I've seen the beautiful "River of Knowledge" mosaic on the Detroit Public Library's Cass Avenue entrance countless times over the years, but it wasn't until a few years ago that I discovered its connection to the famous "Touchdown Jesus" mural familiar to University of Notre Dame football fans!
Millard Sheets, the artist responsible for the 134-foot-tall religious-themed mosaic unveiled at the South Bend, Indiana, college in 1964, first created the Detroit library's installation in 1963.
Both works are among over 200 architectural designs and murals across the United States credited to Sheets. The artist became prominent in the 1930s as a watercolor artist and educator in California, and he worked with the government's Works Project Administration on several large-scale public art projects during the Great Depression.
Sheets' Detroit "River of Knowledge" mosaic is a colorful 16- by 42-feet installation representing the flow of knowledge throughout the ages that connects the past and present as it sustains and refreshes those who drink from the metaphorical river by using the library's resources.
Sheets conceived the mosaic in five sections to fit into the architectural division created by four red pillars and framed by dark green marble at the building's Cass Avenue entrance. Each section features quotes from famous thinkers like Emerson and Whitman about the benefits of knowledge like strength, order in the face of chaos, foresight, perspective, and harmony with the universe.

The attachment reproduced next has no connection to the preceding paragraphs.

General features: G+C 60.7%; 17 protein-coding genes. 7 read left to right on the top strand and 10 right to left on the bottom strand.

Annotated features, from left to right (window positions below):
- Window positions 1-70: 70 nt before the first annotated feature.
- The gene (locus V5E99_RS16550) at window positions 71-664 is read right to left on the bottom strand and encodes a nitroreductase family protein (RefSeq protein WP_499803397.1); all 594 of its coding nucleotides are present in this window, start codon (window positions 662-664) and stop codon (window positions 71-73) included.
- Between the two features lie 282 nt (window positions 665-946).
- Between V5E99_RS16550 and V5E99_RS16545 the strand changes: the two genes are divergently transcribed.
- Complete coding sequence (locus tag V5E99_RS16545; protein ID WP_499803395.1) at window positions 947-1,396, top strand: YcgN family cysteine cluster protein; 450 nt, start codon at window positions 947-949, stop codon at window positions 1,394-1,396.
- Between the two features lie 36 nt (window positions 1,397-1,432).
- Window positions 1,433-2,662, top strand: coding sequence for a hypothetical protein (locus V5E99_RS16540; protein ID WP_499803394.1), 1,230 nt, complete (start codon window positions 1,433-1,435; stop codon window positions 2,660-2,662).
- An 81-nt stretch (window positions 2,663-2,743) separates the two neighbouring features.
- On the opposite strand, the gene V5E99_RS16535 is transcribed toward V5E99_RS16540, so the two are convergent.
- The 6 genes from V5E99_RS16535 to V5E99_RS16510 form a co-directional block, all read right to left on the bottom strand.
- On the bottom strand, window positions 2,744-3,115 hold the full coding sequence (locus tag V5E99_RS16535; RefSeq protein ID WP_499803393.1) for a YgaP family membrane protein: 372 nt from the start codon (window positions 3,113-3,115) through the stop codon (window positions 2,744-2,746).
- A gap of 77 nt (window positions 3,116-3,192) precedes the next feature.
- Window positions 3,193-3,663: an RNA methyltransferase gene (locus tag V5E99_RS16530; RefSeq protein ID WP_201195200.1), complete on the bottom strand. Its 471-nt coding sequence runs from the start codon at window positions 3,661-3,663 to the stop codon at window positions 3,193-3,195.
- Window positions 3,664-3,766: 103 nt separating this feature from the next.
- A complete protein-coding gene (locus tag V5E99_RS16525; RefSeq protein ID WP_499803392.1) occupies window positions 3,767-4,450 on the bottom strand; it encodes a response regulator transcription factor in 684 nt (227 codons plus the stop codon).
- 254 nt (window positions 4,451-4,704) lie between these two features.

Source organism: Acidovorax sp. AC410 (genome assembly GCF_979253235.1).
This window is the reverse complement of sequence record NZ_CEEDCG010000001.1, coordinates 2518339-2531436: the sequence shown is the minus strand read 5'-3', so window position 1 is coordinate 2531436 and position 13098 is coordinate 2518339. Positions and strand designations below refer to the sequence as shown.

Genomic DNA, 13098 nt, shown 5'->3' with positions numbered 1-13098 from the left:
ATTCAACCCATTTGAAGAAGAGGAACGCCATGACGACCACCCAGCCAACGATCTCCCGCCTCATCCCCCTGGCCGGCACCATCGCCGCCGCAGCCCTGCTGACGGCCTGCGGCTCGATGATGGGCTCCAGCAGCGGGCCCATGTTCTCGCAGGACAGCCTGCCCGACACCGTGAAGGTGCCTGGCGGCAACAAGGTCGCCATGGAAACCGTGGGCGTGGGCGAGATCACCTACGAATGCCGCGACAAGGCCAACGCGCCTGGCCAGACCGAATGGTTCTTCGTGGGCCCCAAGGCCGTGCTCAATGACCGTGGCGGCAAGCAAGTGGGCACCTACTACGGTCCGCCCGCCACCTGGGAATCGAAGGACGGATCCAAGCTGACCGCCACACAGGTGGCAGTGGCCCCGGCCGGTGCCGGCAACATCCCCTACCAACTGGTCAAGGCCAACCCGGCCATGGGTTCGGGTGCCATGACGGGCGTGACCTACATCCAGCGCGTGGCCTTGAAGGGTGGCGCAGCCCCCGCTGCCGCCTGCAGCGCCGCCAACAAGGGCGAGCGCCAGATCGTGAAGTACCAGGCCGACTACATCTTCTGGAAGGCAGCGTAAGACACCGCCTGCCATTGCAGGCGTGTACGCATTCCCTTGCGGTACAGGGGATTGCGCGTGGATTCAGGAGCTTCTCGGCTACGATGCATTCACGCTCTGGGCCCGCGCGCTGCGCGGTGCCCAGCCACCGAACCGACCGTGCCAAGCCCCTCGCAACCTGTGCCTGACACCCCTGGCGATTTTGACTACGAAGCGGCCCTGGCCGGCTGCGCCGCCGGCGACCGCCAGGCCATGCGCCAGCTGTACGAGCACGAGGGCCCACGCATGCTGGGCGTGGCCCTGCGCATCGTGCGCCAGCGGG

The Cass Avenue entrance with its Sheets mosaic is part of a 1960s addition to the Detroit Public Library's 1920s-vintage building.
Detroit Public Library architect Cass Gilbert envisioned the library as a building expressing its own cultural literacy in an Italian Renaissance style. Gilbert worked with McKim, Mead & White, one of this country's leading Gilded Age architectural firms, before going out on his own and winning a competition to design the DPL building in 1913.
The Gilbert-designed library opened in 1921, and many viewed it as the most beautiful building in Detroit at the time.
By the 1950s, Detroit's population soared to nearly 2 million, and the library's collection numbered over 2.5 million books.
The library underwent a major expansion during the early 1960s, commissioning a design for the 240,000-square-foot addition from Francis J. Keally and Cass Gilbert Jr.
The addition with its Sheets mosaic opened to the public on June 23, 1963 and doubled the size of the original building.
Check out my story, Indiana's University of Notre Dame embraces "Touchdown Jesus", to learn more about Sheets' life and one of his most famous masterpieces.
Want to know more? Check out Millard Sheets: One-Man Renaissance by Janice Lovoos and Edmund F. Penney, Art in Detroit Public Places by Dennis Alan Nawrocki, or Parnassus on Main Street: History of the Detroit Public Library by Frank B. Woodford.
© Dominique King 2012 All rights reserved